This will help on dwindling on our stock, so that nothing expires, and I can stock up on the (hopeful) big haul in late November/early December that my store offers each year. Hopefully it’ll stay. Once that stops, I’ll have to change my strategy. I’ll easily share that process when it comes, for sure!

This will also help me in my planning for the winter months anyway, so I can plan what foods I want/what’s on sale/coupon for winter foods, for warmer hearty meals, and if the power goes out or if we’re stuck in from a winter storm.

I always leave the due date list open, until I know when things are due by. Sometimes I’ll approximate the date. Our electric water, and internet bills are due around the same time each month, so I put those approximate dates in until I get the bill due date. Things like groceries and laundry are a “at pay basis”.

Screenshot (63)

From budgeting, I make a template in a Docs page (use a Word Document too…I use Google for everything, so that first screenshot was a Google Sheets page, and this one is a Google Doc, with a table added, in a 7 across by 7 down, to cover all days of the month, plus a row to put Sunday through Saturday as a “header”).

I added in what days I was doing laundry (we don’t have laundry services on site, so I go and do laundry every other week, so sometimes I’m doing laundry three times a month. Those days I treat as a “fast food” day. We don’t eat out more than 3-4 times a month, 2-3 for laundry days, and once when we get gas in our car.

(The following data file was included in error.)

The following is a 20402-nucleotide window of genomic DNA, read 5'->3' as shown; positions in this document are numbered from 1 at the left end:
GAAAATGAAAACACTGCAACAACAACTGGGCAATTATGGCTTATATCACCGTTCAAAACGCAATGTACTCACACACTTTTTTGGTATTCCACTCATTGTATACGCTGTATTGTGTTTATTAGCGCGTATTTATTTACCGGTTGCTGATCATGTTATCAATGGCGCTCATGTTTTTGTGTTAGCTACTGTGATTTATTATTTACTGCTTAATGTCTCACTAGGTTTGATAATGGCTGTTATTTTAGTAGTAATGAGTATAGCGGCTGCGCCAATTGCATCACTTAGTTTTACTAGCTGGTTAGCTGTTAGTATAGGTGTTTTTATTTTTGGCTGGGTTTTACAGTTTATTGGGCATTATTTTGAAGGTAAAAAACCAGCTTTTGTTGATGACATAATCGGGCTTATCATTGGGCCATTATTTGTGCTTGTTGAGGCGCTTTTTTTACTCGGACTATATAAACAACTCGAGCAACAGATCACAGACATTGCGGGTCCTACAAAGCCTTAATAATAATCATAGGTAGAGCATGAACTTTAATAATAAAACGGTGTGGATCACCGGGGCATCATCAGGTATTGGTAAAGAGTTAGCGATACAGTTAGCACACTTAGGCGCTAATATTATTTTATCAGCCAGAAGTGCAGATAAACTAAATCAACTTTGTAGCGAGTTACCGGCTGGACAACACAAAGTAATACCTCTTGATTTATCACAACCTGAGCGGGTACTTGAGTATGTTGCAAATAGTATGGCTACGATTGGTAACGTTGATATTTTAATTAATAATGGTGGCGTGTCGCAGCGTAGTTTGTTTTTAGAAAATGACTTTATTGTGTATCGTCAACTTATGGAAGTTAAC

From there, I usually try to work in what we have on hand (which is usually very loosely, to be quite honest, hence this shelftember is a great challange), and see what I can come up with for meals. This month, I’m going to be diving deeper into using more of the canned goods we have, and using them up. and truly saving money as well as making what we have (since having canned goods and never using some doesn’t help any at all).

Meal planning is what I’ve played around with the most, from just making a list in my phone, to using a monthly wall calendar, to doing this style. Next year, I want to take a whiteboard and write the weekly down on it, and post it on the fridge where we have our current wall calendar.

I want to see if that’ll help any, so I don’t always have to weasel my way through my Google Drive to get to the monthly food outlook. For the record, yes I’m organized on that (folders within folders within folders type).

For “real” meal planning, I camp out in our kitchen/dining room and see what we have, and think of meals. Sometimes I turn to Pinterest and my Trello list of different foods (I have a whole board, sorted into quick meals, longer meals, crock pot meals, winter meals, among other lists). For this month, I’m getting back into seeing what cupons I can print off or have sent to my email, that will help drive down my costs. Here’s what I came up with for this month:

Screenshot (65)

This is most of my planning. From making the monthly budget, adding due dates, and making a meal plan, I just insert into a template of what needs paid each pay period, and write a grocery list for the upcoming week, so that come Monday morning, I can shop.

This is what I’ve found to work the best for me, at least so far. Some people mark down in their calendar when things are due, but I just see when the payday is, and see what’s due, then make payments set for that day.

How do you budget? If you’re new, and haven’t found a perfect/good planning outlook, what have you tried and liked so far?